Sampson said he was determined to earn his UVA degree after he heard the late sports journalist Howard Cosell say he did not have the academic skill to graduate. (Photo by Sanjay Suchak, University Communications)

“I didn’t think I would ever come back to Charlottesville,” he said. “I knew I’d come back to school for some of the games.”

Now, he said, “I live here,” adding, “I wanted to make sure I stay connected to the school in a way where I can give back as much as I can, not only to the school, but the city also.”

Sampson spoke lovingly of his parents, Sarah and Ralph, who are 83 and 86, respectively. He said his father went through several years of poor health, but found recovery and relief at UVA Health.

“We walk out the nurse’s station, he’s saying the Lord’s Prayer, so I knew at that point in time he would be all right,” Sampson said.

That’s another reason why you don’t disconnect from the network, because you’re going to need something from somebody someday. And this school is one of the best in the country, and the hospital is rated No. 1 in the state of Virginia,” he said.

The basketball legend just opened a restaurant in Charlottesville: Ralph Sampson’s American Taproom. He invited everyone in the audience to “come to the restaurant. Hang out with me.”

Ralph Sampson's orange, white and blue sneakers behind the podium
“We win the national title and I had the same shoes on. And that’s the title game. I’ve only worn them twice and today is the second time,” Sampson said. (Photo by Erin Edgerton, University Communications)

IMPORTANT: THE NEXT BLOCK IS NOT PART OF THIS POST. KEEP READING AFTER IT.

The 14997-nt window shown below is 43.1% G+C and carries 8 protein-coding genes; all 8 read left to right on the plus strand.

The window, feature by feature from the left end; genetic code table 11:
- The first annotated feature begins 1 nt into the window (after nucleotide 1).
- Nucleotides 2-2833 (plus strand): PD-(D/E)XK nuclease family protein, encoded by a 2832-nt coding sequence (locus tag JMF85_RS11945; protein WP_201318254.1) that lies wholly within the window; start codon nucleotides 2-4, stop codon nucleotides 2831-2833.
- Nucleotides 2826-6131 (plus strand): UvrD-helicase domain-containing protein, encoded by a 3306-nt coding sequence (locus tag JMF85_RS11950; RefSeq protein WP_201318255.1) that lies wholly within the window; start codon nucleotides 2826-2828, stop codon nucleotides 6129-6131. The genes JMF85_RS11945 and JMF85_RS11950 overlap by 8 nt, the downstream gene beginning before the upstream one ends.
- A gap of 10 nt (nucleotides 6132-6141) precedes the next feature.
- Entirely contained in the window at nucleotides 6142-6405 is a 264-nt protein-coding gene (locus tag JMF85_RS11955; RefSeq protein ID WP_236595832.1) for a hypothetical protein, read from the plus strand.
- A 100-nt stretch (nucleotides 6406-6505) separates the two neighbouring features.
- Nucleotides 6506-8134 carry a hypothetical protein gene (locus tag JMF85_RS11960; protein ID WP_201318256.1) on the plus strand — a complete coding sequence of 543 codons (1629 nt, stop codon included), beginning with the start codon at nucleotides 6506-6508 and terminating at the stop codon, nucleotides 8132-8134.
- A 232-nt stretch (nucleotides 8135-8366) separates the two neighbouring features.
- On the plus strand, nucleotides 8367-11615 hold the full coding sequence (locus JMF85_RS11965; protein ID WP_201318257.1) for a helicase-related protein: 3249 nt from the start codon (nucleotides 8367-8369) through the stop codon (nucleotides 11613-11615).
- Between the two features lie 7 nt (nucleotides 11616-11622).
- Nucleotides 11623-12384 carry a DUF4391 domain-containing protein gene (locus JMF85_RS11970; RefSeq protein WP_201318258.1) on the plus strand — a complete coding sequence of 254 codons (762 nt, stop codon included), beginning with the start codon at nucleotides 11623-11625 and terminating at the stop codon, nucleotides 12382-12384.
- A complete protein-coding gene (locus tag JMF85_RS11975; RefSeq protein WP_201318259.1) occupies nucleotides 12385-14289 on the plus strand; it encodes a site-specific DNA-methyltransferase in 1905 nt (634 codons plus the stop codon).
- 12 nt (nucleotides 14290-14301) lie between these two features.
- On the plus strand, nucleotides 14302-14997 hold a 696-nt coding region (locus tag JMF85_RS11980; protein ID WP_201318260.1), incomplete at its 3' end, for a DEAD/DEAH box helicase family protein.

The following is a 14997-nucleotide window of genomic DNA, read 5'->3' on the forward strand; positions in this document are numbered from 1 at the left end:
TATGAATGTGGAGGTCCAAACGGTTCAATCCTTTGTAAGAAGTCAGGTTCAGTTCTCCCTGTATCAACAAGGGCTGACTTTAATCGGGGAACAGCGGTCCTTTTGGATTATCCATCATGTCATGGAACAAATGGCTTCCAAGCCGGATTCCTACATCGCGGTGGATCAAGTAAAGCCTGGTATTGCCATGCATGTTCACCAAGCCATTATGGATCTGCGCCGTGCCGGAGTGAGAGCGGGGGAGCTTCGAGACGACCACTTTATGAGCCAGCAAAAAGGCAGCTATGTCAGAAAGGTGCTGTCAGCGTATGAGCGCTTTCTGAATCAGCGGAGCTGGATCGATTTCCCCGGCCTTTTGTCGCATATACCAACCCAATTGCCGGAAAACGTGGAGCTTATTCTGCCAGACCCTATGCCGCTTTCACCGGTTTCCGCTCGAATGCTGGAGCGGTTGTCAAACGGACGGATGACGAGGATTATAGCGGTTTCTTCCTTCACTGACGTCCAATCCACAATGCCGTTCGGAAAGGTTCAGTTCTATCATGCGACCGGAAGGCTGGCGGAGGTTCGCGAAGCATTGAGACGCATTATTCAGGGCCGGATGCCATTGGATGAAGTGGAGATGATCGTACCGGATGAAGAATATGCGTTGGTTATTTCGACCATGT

He implored the students, “Stay safe. Enjoy your weekend. It’s nothing like it. Leave your footprint here. I wear a size 17. So, when I leave my footprint, it’s pretty big. But leave a footprint here at UVA and stay connected to the school, because there’s no other place like it in the world.”

Friday’s valediction ceremony also featured the presentation of notable awards to members of the Class of 2022.

On Saturday, degree candidates in the College and Graduate School of Arts & Sciences will begin their Final Exercises on the Lawn at 10 a.m. The speaker is Claudrena Harold, the Edward Stettinius Professor of History and chair of the Corcoran Department of History.

On Sunday Dr. Taison Bell, an assistant professor in the divisions of Pulmonary and Critical Care Medicine, and Infectious Diseases and International Health and director of the Medical Intensive Care Unit at UVA Health will speak to graduating members of the remaining schools at UVA.

The procession begins at 10 a.m. on the Lawn, celebrating degree candidates from the following schools:

  • School of Architecture
  • Frank Batten School of Leadership and Public Policy.
  • School of Continuing and Professional Studies.
  • Curry School of Education and Human Development.
  • Darden School of Business.
  • School of Engineering and Applied Science.
  • School of Law.
  • McIntire School of Commerce.
  • School of Medicine.
  • School of Nursing.
  • School of Data Science.

Media Contact

Jane Kelly

University News Senior Associate Office of University Communications